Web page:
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Rare bird, extinct in the wild, born at San Antonio Zoo

Micronesian Kingfishers are notoriously picky about their partners

On July 4th, San Antonio Zoo’s Aviculture Department successfully hatched a Micronesian Kingfisher chick for the first time in 5 years.
On July 4th, San Antonio Zoo’s Aviculture Department successfully hatched a Micronesian Kingfisher chick for the first time in 5 years. (San Antonio Zoo)

SAN ANTONIO – An exceptionally rare bird has just been born at the San Antonio Zoo and it’s a big win for conservationists who say only about 140 are known to exist in human care.

San Antonio Zoo officials said a Micronesian Kingfisher, which is known to be extinct in the wild, was successfully hatched on July 4.

This is the first time a successful Micronesian Kingfisher hatching has occurred at the zoo in five years.

“I am so very proud of our Animal Care Specialists for all their hard work, dedication, and passion they bring to zoo daily,” said San Antonio Zoo president Tim Morrow. “This significant hatching is a result of the excellent care the animals receive and are key to continuing our mission of securing a future for wildlife.”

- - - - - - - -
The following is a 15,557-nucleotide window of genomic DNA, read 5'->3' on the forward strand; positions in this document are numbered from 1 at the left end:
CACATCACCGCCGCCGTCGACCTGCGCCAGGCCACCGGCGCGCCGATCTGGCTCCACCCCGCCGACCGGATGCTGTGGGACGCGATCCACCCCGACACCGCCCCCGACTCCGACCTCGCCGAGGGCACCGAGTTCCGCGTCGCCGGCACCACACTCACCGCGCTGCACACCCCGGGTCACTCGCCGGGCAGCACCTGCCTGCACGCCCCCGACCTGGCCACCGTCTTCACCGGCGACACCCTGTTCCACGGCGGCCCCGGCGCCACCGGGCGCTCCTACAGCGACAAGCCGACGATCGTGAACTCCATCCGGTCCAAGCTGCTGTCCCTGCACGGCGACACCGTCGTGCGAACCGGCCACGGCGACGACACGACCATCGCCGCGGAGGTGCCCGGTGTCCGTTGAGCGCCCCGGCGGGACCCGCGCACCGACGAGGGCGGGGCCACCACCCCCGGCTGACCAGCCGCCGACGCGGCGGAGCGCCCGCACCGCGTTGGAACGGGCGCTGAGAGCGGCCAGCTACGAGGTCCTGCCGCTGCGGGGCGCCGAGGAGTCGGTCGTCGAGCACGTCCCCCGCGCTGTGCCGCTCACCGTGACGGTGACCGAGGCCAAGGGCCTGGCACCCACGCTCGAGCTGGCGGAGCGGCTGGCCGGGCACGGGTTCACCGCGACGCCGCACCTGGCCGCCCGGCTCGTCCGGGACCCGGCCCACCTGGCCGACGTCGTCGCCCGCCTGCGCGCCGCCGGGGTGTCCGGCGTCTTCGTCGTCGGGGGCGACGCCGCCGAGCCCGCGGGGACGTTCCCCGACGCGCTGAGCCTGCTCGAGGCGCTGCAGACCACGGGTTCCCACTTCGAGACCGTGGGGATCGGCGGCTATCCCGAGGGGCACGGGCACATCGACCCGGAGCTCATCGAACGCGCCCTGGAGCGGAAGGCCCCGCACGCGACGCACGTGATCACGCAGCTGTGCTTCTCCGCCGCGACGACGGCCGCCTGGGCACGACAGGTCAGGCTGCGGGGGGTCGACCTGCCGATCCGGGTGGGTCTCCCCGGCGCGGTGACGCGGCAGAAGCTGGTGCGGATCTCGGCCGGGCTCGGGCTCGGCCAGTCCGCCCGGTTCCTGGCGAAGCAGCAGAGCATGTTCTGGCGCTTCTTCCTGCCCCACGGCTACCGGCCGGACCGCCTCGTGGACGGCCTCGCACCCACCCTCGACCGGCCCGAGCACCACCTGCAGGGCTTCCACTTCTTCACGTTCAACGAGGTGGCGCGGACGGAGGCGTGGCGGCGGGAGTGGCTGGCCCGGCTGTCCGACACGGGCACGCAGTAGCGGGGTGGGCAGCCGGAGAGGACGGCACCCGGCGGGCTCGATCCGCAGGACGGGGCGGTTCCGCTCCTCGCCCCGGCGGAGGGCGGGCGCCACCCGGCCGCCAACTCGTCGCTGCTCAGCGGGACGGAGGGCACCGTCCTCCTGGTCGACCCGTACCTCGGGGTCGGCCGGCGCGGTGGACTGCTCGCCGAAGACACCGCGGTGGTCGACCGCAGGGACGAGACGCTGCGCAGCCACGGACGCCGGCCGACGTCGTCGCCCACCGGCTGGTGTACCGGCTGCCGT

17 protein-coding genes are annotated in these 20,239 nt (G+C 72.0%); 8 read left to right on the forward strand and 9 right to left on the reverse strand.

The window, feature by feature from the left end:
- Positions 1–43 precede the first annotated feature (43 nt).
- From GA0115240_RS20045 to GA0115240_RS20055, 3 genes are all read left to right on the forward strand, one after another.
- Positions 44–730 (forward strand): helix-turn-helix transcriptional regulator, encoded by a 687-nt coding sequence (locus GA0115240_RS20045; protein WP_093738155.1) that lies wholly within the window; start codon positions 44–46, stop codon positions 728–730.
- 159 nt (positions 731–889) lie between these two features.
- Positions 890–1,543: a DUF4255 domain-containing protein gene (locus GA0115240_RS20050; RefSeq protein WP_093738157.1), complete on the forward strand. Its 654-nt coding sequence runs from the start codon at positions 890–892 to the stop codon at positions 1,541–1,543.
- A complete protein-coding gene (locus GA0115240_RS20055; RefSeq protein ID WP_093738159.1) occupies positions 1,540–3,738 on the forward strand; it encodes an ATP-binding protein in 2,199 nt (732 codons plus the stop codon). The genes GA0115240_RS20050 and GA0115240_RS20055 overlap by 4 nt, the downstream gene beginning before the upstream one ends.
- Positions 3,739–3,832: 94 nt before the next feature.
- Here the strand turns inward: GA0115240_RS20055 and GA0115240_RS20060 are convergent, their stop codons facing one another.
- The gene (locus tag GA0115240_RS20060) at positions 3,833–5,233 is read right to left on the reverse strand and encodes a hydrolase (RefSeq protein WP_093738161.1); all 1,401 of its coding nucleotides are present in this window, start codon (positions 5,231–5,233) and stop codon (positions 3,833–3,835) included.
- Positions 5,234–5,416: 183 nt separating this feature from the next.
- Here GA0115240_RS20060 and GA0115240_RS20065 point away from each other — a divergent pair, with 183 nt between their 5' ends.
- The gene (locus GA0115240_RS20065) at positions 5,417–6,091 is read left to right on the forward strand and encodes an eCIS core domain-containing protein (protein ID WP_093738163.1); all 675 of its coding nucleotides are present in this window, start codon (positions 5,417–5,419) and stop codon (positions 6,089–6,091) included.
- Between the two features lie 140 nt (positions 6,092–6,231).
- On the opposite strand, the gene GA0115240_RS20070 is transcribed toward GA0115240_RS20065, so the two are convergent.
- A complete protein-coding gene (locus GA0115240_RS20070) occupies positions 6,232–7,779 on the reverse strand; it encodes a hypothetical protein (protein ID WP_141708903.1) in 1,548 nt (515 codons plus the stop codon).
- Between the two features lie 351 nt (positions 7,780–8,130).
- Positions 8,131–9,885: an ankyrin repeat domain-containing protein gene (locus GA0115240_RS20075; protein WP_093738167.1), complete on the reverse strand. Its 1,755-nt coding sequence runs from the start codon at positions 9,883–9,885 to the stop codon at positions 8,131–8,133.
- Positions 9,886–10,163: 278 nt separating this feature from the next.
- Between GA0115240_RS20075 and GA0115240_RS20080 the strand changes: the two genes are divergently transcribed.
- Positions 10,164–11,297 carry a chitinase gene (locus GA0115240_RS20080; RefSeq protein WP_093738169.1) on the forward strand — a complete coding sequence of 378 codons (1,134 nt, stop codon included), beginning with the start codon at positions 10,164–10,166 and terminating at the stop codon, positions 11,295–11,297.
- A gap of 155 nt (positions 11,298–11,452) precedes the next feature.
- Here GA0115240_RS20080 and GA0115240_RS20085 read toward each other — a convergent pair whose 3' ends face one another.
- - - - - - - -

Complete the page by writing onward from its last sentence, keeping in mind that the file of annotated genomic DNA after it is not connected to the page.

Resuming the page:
A press release from the zoo states that Micronesian Kingfishers are notoriously picky about their partners but the mating pair responsible for the new hatching was introduced in March and “hit it off right away.”

Micronesian Kingfishers are small, forest-dwelling birds that eat insects and small lizards as opposed to the kingfishers native to Texas which live around water and feed on fish.

The Micronesian Kingfishers at San Antonio Zoo can bee found at the Hixon Bird House.

Here’s a Micronesian Kingfishers history lesson, courtesy of San Antonio Zoo:

This species was native only to the island of Guam in the Pacific Ocean. After World War II, fighter planes returning state-side used Guam as a landing and refueling station before continuing their journey. At least one of these planes had a stowaway, the Brown Tree Snake, literally SNAKES ON A PLANE. Having no natural predators of its own, the Brown Tree Snake rapidly multiplied and spread across the island in the 1950s. The native wildlife had never seen snakes before and did not recognize them as a threat, so these snakes were able to easily eat adult birds, chicks, and eggs right out of nests. By 1980, 6 of the 8 endemic species to Guam were completely extinct. Brown Tree Snakes are still widespread on Guam despite eradication efforts. At one time, Guam had the highest concentration of snakes anywhere in the world.

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